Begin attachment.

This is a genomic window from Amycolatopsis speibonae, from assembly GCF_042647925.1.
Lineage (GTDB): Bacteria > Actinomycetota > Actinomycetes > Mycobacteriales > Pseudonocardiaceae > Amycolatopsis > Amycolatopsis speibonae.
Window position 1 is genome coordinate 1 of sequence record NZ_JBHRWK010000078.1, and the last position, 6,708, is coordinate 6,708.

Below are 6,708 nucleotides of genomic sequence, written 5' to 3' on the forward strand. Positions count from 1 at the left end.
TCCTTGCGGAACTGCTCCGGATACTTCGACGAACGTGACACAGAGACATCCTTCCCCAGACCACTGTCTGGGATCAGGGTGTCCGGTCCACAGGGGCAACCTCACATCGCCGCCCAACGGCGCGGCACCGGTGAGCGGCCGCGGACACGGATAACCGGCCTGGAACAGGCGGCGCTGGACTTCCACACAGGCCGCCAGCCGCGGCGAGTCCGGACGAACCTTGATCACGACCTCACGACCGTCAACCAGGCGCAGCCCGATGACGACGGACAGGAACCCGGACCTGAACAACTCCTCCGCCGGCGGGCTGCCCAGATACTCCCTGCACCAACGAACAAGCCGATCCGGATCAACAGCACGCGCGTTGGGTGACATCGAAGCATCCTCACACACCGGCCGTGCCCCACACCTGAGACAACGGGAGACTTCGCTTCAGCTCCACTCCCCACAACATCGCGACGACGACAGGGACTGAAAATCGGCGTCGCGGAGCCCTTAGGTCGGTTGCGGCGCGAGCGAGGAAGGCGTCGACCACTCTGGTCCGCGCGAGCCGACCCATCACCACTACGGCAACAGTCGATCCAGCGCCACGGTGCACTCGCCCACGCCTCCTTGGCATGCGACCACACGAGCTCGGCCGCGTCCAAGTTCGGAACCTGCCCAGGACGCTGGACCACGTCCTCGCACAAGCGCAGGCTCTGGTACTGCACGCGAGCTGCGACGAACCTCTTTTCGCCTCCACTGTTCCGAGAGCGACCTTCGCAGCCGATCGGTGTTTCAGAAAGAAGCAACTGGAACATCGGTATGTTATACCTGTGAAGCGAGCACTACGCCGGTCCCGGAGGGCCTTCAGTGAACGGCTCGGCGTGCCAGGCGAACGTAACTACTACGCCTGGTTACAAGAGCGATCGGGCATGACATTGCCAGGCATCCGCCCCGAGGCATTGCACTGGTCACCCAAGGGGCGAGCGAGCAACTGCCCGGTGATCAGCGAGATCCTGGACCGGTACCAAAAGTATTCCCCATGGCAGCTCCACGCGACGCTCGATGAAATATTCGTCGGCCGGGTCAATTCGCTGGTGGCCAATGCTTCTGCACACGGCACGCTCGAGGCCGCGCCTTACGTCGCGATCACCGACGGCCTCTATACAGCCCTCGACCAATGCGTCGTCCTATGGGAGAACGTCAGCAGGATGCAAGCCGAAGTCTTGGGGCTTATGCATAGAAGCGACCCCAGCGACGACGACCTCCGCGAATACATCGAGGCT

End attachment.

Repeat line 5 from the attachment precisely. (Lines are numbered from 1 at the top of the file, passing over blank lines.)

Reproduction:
TCCTTGCGGAACTGCTCCGGATACTTCGACGAACGTGACACAGAGACATCCTTCCCCAGACCACTGTCTGGGATCAGGGTGTCCGGTCCACAGGGGCAACCTCACATCGCCGCCCAACGGCGCGGCACCGGTGAGCGGCCGCGGACACGGATAACCGGCCTGGAACAGGCGGCGCTGGACTTCCACACAGGCCGCCAGCCGCGGCGAGTCCGGACGAACCTTGATCACGACCTCACGACCGTCAACCAGGCGCAGCCCGATGACGACGGACAGGAACCCGGACCTGAACAACTCCTCCGCCGGCGGGCTGCCCAGATACTCCCTGCACCAACGAACAAGCCGATCCGGATCAACAGCACGCGCGTTGGGTGACATCGAAGCATCCTCACACACCGGCCGTGCCCCACACCTGAGACAACGGGAGACTTCGCTTCAGCTCCACTCCCCACAACATCGCGACGACGACAGGGACTGAAAATCGGCGTCGCGGAGCCCTTAGGTCGGTTGCGGCGCGAGCGAGGAAGGCGTCGACCACTCTGGTCCGCGCGAGCCGACCCATCACCACTACGGCAACAGTCGATCCAGCGCCACGGTGCACTCGCCCACGCCTCCTTGGCATGCGACCACACGAGCTCGGCCGCGTCCAAGTTCGGAACCTGCCCAGGACGCTGGACCACGTCCTCGCACAAGCGCAGGCTCTGGTACTGCACGCGAGCTGCGACGAACCTCTTTTCGCCTCCACTGTTCCGAGAGCGACCTTCGCAGCCGATCGGTGTTTCAGAAAGAAGCAACTGGAACATCGGTATGTTATACCTGTGAAGCGAGCACTACGCCGGTCCCGGAGGGCCTTCAGTGAACGGCTCGGCGTGCCAGGCGAACGTAACTACTACGCCTGGTTACAAGAGCGATCGGGCATGACATTGCCAGGCATCCGCCCCGAGGCATTGCACTGGTCACCCAAGGGGCGAGCGAGCAACTGCCCGGTGATCAGCGAGATCCTGGACCGGTACCAAAAGTATTCCCCATGGCAGCTCCACGCGACGCTCGATGAAATATTCGTCGGCCGGGTCAATTCGCTGGTGGCCAATGCTTCTGCACACGGCACGCTCGAGGCCGCGCCTTACGTCGCGATCACCGACGGCCTCTATACAGCCCTCGACCAATGCGTCGTCCTATGGGAGAACGTCAGCAGGATGCAAGCCGAAGTCTTGGGGCTTATGCATAGAAGCGACCCCAGCGACGACGACCTCCGCGAATACATCGAGGCT